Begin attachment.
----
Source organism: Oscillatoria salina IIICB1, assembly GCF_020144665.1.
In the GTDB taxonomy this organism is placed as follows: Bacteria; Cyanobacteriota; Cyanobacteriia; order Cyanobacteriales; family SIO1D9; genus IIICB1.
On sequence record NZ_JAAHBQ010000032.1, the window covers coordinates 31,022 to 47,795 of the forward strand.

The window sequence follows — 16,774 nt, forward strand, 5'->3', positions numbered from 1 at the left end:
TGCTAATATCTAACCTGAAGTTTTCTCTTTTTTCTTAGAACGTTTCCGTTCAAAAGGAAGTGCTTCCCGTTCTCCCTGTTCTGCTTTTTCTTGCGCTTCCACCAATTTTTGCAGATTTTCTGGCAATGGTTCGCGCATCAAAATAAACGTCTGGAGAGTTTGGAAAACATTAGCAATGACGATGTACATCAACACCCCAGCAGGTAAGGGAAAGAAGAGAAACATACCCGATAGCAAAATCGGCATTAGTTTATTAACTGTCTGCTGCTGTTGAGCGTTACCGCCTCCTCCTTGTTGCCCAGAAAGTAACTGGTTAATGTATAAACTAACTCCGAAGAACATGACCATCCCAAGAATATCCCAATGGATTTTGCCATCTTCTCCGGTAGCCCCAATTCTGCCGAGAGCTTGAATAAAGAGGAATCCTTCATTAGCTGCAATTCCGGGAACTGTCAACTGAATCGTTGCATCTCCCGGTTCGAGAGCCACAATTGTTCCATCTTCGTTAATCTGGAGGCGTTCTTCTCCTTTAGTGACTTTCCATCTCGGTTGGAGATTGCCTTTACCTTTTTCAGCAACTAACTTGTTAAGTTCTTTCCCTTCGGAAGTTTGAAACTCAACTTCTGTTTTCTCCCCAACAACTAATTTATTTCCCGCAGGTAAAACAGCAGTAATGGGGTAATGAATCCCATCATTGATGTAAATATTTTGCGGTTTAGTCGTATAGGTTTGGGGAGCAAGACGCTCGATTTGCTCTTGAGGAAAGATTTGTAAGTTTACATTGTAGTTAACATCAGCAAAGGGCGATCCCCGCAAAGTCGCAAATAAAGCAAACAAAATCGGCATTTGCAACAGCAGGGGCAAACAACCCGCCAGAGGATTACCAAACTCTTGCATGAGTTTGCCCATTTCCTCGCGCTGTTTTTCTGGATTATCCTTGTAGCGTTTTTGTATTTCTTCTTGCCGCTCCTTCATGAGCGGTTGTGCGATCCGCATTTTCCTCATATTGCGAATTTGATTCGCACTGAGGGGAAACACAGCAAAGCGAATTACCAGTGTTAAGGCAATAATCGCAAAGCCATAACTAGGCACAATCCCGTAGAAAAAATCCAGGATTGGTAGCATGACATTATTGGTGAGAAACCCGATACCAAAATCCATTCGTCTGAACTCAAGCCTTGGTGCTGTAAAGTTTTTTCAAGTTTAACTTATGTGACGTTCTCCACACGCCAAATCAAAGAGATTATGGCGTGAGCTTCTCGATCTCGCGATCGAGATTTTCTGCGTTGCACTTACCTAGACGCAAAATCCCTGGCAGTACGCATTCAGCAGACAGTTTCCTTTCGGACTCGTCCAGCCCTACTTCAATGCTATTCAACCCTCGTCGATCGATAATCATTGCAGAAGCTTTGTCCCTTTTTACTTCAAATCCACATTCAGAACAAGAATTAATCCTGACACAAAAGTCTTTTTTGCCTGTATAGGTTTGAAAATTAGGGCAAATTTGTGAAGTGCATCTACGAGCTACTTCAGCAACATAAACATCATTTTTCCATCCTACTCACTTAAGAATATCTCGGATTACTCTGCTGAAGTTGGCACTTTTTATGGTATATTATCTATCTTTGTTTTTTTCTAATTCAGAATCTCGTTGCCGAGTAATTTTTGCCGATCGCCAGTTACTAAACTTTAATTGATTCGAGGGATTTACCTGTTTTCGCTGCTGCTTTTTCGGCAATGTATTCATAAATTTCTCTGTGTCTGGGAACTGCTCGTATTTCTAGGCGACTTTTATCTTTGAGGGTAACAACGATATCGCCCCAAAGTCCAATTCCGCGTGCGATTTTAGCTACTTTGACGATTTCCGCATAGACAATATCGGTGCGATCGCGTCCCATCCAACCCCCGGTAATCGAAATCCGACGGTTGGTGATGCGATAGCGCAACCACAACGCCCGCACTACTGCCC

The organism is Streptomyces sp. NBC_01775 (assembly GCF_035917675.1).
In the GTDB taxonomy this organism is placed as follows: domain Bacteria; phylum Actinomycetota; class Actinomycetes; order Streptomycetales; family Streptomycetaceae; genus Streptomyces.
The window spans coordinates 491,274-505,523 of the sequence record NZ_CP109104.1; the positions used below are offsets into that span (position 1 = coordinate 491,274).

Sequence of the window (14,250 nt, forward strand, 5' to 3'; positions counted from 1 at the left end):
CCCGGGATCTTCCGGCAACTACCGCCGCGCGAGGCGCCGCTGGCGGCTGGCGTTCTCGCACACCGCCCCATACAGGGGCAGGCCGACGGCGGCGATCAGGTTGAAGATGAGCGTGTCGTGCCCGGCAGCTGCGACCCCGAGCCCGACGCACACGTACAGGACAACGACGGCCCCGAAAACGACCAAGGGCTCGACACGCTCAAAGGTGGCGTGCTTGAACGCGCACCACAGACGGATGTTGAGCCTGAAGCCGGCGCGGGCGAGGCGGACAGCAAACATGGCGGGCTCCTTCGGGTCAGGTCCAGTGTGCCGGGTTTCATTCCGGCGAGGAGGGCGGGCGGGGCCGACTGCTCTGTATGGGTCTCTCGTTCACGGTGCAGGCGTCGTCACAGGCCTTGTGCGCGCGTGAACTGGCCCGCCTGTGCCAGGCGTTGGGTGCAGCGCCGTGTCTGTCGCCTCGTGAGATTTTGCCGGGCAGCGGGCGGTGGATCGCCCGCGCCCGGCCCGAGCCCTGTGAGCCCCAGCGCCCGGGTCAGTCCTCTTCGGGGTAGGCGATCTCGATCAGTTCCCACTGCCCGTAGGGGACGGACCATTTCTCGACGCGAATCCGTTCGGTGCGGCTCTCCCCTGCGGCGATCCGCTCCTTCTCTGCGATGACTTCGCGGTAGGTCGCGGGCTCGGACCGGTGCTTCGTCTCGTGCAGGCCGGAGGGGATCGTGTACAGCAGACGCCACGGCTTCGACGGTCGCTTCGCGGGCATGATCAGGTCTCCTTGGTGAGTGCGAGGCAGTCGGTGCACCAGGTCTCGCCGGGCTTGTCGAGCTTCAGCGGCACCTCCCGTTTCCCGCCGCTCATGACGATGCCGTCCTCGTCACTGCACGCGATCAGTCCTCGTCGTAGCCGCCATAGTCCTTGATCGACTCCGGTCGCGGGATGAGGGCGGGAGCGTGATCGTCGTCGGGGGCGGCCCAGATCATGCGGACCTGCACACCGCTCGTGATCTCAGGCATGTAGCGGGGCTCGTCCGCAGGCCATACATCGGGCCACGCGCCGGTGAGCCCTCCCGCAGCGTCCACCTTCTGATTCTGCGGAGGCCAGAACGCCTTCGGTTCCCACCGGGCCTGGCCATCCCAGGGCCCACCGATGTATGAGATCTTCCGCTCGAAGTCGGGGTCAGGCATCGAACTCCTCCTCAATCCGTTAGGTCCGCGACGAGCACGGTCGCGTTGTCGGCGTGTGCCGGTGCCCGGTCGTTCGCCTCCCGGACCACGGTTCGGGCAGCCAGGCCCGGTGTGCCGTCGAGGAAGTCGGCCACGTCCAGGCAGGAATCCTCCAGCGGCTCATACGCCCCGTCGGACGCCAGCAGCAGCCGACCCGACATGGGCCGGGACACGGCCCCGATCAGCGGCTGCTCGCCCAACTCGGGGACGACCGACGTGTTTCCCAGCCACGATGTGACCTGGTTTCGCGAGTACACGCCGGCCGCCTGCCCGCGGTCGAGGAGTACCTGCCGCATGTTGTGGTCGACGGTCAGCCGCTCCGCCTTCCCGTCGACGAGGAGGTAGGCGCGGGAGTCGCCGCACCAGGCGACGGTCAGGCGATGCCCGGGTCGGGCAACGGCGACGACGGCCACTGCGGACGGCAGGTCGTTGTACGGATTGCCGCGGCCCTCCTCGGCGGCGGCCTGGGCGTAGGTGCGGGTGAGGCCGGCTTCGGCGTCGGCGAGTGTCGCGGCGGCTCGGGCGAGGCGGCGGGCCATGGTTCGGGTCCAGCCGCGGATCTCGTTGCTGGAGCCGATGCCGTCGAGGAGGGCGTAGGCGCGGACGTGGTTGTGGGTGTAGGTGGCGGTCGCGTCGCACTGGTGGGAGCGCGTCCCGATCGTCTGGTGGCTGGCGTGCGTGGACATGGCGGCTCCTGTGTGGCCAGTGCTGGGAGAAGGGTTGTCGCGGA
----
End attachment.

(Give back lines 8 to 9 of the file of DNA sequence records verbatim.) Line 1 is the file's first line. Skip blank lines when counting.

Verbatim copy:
The window spans coordinates 491,274-505,523 of the sequence record NZ_CP109104.1; the positions used below are offsets into that span (position 1 = coordinate 491,274).

Sequence of the window (14,250 nt, forward strand, 5' to 3'; positions counted from 1 at the left end):